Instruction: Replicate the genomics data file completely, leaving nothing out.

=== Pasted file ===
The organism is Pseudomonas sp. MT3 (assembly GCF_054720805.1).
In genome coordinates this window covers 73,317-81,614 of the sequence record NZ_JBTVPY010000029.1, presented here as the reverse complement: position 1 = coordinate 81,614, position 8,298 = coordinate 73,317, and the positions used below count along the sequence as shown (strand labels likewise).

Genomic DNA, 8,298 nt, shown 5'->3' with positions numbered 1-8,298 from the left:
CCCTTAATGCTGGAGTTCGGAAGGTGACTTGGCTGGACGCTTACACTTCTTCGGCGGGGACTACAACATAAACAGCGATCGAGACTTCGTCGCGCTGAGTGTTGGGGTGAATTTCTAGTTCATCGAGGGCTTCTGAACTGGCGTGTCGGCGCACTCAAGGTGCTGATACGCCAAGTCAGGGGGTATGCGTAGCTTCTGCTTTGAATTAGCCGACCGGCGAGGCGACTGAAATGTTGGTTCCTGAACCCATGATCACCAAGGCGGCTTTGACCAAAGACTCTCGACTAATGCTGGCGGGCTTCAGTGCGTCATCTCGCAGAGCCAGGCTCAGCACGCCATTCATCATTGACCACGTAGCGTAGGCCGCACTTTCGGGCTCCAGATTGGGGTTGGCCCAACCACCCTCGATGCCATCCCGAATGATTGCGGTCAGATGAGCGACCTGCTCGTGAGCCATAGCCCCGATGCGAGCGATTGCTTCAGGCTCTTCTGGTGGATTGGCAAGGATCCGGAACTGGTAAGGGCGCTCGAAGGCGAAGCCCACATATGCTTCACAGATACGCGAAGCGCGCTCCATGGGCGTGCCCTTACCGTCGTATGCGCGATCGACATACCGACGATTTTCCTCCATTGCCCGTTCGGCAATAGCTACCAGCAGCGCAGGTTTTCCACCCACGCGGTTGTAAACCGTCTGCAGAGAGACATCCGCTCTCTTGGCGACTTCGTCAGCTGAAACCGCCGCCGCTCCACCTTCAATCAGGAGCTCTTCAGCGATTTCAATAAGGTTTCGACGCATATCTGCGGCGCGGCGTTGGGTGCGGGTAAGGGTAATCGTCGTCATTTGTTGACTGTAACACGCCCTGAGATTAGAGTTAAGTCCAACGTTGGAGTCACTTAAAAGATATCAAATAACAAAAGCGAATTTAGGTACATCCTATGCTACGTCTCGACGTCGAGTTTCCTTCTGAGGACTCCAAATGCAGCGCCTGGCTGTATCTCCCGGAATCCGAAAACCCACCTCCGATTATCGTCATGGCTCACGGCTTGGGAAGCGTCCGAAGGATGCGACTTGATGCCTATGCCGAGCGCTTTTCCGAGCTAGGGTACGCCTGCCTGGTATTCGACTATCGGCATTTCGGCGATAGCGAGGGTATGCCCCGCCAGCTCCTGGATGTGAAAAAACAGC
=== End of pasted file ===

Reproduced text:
The organism is Pseudomonas sp. MT3 (assembly GCF_054720805.1).
In genome coordinates this window covers 73,317-81,614 of the sequence record NZ_JBTVPY010000029.1, presented here as the reverse complement: position 1 = coordinate 81,614, position 8,298 = coordinate 73,317, and the positions used below count along the sequence as shown (strand labels likewise).

Genomic DNA, 8,298 nt, shown 5'->3' with positions numbered 1-8,298 from the left:
CCCTTAATGCTGGAGTTCGGAAGGTGACTTGGCTGGACGCTTACACTTCTTCGGCGGGGACTACAACATAAACAGCGATCGAGACTTCGTCGCGCTGAGTGTTGGGGTGAATTTCTAGTTCATCGAGGGCTTCTGAACTGGCGTGTCGGCGCACTCAAGGTGCTGATACGCCAAGTCAGGGGGTATGCGTAGCTTCTGCTTTGAATTAGCCGACCGGCGAGGCGACTGAAATGTTGGTTCCTGAACCCATGATCACCAAGGCGGCTTTGACCAAAGACTCTCGACTAATGCTGGCGGGCTTCAGTGCGTCATCTCGCAGAGCCAGGCTCAGCACGCCATTCATCATTGACCACGTAGCGTAGGCCGCACTTTCGGGCTCCAGATTGGGGTTGGCCCAACCACCCTCGATGCCATCCCGAATGATTGCGGTCAGATGAGCGACCTGCTCGTGAGCCATAGCCCCGATGCGAGCGATTGCTTCAGGCTCTTCTGGTGGATTGGCAAGGATCCGGAACTGGTAAGGGCGCTCGAAGGCGAAGCCCACATATGCTTCACAGATACGCGAAGCGCGCTCCATGGGCGTGCCCTTACCGTCGTATGCGCGATCGACATACCGACGATTTTCCTCCATTGCCCGTTCGGCAATAGCTACCAGCAGCGCAGGTTTTCCACCCACGCGGTTGTAAACCGTCTGCAGAGAGACATCCGCTCTCTTGGCGACTTCGTCAGCTGAAACCGCCGCCGCTCCACCTTCAATCAGGAGCTCTTCAGCGATTTCAATAAGGTTTCGACGCATATCTGCGGCGCGGCGTTGGGTGCGGGTAAGGGTAATCGTCGTCATTTGTTGACTGTAACACGCCCTGAGATTAGAGTTAAGTCCAACGTTGGAGTCACTTAAAAGATATCAAATAACAAAAGCGAATTTAGGTACATCCTATGCTACGTCTCGACGTCGAGTTTCCTTCTGAGGACTCCAAATGCAGCGCCTGGCTGTATCTCCCGGAATCCGAAAACCCACCTCCGATTATCGTCATGGCTCACGGCTTGGGAAGCGTCCGAAGGATGCGACTTGATGCCTATGCCGAGCGCTTTTCCGAGCTAGGGTACGCCTGCCTGGTATTCGACTATCGGCATTTCGGCGATAGCGAGGGTATGCCCCGCCAGCTCCTGGATGTGAAAAAACAGC